Twenty-five years ago today San Francisco had a similar atmosphere in the air as the San Francisco Giants prepared to play in the World Series, but at 5:04 p.m. on Oct. 17, 1989, the 6.9-magnitude Loma Prieta earthquake struck and forever changed the history and landscape of the San Francisco Bay Area.
While the epicenter was located in the Santa Cruz Mountains 60 miles south of San Francisco, many San Franciscans remember the day well.
Among those who can recall the earthquake as if it had happened just yesterday is David Hollands, who then worked as a line cook at the San Francisco Marriott Marquis and now works as the hotel’s executive chef.
For Hollands, the day hadn’t started as just another day. He was in the hotel kitchen preparing a banquet dinner for the hotel’s grand opening night at Mission and Fourth streets in the city’s South of Market neighborhood.
He said the hotel and kitchen staff had been training for the opening day for two weeks prior and everything was running as scheduled until the earthquake hit shortly after 5 p.m.
Hollands said people had already started to trickle into the dining room and he was in the kitchen preparing the service when he felt the shaking.
The floor rippled, Holland said, moving his hand through the air like a wave rising and falling.
He said the noise was so loud that it seemed as if the whole building was collapsing above him, but in fact the building sustained almost no damage.
After turning off the stoves, the kitchen staff ducked for cover and then began to evacuate.
As Hollands and others left the building, they walked out into an alley behind the kitchen and a massive piece of a neighboring building fell to the ground in front of them.
“It hit the ground. Boom! Right in front of us and blew up,” Hollands said.
While neither he nor anyone else in the Marriott was injured, the hotel became a meeting place for people who had been stranded in the city by the quake and needed to call loved ones.
Guests stayed the night in the underground banquet halls and the cooks continued to prepare meals.
According to the U.S. Geological Survey, the earthquake resulted in 63 deaths, 3,757 injuries and an estimated $6 billion in property damage to the Bay Area.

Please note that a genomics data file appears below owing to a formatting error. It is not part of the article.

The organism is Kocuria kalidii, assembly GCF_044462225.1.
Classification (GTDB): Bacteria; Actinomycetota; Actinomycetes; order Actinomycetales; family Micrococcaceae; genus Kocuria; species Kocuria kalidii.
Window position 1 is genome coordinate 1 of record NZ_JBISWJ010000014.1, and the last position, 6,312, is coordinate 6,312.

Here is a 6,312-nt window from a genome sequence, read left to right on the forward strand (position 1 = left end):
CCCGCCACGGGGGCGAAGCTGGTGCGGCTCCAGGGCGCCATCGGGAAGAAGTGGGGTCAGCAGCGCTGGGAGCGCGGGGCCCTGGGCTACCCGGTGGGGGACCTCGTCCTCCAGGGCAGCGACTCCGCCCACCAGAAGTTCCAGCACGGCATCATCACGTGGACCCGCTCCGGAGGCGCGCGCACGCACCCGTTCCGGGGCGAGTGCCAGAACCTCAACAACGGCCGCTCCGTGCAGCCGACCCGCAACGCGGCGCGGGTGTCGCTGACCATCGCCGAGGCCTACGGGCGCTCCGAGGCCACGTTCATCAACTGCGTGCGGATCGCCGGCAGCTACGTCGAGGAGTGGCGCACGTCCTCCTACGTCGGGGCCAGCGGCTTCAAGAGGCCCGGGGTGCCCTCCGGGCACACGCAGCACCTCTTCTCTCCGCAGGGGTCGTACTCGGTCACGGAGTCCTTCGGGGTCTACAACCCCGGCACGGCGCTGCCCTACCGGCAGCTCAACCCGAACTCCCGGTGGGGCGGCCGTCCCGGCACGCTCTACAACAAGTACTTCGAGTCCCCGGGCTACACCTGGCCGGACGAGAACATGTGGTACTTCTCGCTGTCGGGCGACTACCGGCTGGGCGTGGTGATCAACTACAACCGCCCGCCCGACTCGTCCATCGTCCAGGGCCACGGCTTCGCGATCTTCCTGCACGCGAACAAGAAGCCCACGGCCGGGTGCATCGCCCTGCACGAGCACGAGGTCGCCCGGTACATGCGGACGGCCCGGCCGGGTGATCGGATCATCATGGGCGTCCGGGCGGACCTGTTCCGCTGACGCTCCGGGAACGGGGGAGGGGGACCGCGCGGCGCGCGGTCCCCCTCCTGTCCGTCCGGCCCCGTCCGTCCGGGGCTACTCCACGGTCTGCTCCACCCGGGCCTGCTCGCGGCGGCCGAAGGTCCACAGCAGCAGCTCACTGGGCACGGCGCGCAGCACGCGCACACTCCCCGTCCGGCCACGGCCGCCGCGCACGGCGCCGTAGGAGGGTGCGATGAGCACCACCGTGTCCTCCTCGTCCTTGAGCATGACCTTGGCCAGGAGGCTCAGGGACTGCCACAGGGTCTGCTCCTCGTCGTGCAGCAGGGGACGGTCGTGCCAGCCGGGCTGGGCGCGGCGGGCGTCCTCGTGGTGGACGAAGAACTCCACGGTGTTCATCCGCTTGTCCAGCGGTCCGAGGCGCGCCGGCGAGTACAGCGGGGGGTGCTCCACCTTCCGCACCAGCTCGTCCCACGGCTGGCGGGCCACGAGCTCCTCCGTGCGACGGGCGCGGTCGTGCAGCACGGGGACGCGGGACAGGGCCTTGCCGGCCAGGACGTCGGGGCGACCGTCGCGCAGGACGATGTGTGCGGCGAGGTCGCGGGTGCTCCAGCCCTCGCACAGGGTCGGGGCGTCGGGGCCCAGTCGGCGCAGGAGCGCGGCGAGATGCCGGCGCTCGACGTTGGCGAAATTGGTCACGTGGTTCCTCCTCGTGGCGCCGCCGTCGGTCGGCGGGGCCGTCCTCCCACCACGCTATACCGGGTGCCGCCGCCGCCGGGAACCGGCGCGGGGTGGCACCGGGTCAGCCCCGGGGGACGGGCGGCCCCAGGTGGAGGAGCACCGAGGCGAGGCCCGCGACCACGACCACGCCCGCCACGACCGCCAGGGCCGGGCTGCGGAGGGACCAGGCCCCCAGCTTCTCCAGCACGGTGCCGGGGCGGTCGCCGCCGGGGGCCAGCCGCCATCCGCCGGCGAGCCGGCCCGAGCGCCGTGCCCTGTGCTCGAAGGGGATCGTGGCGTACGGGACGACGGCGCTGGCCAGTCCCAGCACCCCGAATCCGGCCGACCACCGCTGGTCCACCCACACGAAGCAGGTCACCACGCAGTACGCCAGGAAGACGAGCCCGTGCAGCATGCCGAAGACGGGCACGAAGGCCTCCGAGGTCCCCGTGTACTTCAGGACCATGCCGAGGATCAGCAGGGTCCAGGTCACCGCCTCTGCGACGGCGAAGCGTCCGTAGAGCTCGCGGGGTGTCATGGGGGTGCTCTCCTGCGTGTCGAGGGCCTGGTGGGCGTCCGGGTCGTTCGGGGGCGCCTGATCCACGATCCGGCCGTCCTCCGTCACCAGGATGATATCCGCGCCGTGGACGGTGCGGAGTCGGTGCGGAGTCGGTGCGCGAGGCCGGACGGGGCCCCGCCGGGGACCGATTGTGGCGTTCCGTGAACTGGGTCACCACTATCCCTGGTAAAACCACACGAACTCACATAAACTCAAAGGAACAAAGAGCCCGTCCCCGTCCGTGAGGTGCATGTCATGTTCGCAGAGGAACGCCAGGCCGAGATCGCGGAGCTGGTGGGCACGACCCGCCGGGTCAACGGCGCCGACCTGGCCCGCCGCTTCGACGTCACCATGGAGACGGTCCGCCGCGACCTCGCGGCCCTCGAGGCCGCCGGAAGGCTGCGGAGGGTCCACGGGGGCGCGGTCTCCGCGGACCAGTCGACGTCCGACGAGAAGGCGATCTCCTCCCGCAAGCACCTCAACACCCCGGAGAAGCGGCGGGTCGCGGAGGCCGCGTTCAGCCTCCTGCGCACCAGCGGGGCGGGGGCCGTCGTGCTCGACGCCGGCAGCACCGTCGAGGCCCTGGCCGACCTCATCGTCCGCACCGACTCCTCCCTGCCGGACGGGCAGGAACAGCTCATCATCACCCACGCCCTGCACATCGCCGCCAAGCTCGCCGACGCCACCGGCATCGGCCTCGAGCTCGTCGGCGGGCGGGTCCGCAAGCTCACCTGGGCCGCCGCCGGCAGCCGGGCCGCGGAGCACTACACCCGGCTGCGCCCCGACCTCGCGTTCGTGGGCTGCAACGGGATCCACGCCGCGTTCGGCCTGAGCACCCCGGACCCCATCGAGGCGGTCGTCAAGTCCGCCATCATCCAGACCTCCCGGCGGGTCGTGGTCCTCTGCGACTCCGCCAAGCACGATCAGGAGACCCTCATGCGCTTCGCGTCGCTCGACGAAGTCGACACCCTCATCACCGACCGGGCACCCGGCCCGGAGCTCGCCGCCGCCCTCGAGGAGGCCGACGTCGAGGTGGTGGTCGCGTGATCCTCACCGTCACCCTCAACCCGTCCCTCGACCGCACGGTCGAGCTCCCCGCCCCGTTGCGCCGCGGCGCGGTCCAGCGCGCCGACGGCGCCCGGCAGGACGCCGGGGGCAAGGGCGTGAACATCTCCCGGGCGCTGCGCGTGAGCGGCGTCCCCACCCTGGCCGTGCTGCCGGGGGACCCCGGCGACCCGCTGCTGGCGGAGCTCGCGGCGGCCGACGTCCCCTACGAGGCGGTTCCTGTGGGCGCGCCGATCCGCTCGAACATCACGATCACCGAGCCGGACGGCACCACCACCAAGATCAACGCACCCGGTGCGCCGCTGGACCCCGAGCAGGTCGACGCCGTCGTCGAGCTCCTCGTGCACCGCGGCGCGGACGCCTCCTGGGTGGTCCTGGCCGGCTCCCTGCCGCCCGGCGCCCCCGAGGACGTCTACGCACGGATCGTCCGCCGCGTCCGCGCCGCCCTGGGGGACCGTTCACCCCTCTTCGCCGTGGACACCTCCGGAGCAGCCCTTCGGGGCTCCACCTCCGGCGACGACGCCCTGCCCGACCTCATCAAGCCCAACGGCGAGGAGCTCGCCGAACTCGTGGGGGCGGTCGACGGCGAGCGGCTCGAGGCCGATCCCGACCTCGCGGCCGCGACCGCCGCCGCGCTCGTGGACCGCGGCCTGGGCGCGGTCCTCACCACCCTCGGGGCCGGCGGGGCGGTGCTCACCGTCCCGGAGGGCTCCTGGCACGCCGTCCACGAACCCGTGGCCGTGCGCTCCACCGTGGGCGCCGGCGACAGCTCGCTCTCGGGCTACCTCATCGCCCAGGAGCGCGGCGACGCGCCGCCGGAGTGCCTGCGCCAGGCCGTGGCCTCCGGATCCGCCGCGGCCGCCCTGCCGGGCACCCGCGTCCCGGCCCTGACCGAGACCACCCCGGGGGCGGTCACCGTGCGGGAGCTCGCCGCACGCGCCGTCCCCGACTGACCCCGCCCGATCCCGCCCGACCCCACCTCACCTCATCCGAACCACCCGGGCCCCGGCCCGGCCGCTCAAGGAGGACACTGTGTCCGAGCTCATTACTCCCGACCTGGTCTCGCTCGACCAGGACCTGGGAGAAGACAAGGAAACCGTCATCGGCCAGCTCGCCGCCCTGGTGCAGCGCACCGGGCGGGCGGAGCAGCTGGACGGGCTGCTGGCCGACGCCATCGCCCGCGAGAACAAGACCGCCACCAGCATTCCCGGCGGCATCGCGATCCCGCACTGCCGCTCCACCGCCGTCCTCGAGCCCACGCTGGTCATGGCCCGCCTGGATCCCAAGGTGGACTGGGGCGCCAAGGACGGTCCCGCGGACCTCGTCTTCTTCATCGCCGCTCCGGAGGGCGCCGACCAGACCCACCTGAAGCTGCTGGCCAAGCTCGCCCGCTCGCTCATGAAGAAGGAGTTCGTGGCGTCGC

Geologists say it was the largest earthquake to have occurred on the San Andreas Fault since the 7.8-magnitude San Francisco earthquake in 1906.
The Loma Prieta earthquake collapsed houses in San Francisco’s Marina District as well as a portion of the San Francisco Bay Bridge.
Overhead roadways that partially collapsed include the Nimitz Freeway in Oakland and the Embarcadero Freeway and Interstate Highway 280 in San Francisco, according to the U.S. Geological Survey.
Los Gatos, Santa Cruz, and Watsonville were at the epicenter of the quake and sustained heavy damage.
Following the 1989 earthquake, iconic structures such as the Golden Gate Bridge, the Ferry Building, San Francisco City Hall, and the eastern span of the Bay Bridge have either been replaced or retrofitted with earthquake-resistant supports so that they can remain intact should another large earthquake occur.
According to the mayor’s office, since the earthquake occurred San Francisco has invested more than $9 billion in seismic related improvements.
San Francisco Mayor Edwin Lee recounted his feelings today on how he felt following the earthquake and after watching the city work together following the disaster.
He said “as a result we became a stronger, more resilient and more connected city.”
Bay Area native Jeff Pehrson, a musician who plays in numerous bands, including Further which features Phil Lesh and Bob Weir of the Greatful Dead, also remembers the day well.
He said he was, ironically, in a geology class studying earthquakes at San Francisco State University when the quake struck 25 years ago.
“Seeing an entire college campus evacuated was a sight unto itself,” Pehrson said in a statement posted on Facebook today.
He said that following the earthquake phone lines were down, and prior to the widespread use of cellphones, he was unable to get a hold of his mother.
Two days after the quake, Pehrson was finally able to reach his mother and confirm that she was safe.
He said he was worried that his mother had been traveling across the Nimitz Freeway which had collapsed, because it was a route she took a couple times each week.
Following the earthquake, he recalls directing traffic at intersections where there were no functional traffic signals and watching members of the community step forward to help each other out in ways both big and small.
“It was a beautiful thing to realize my fellow man could generally be counted upon in such a crisis,” Pehrson said.
He said it gives him hope that if another major earthquake were to strike, the city would come together yet again.
Hannah Albarazi, Bay City News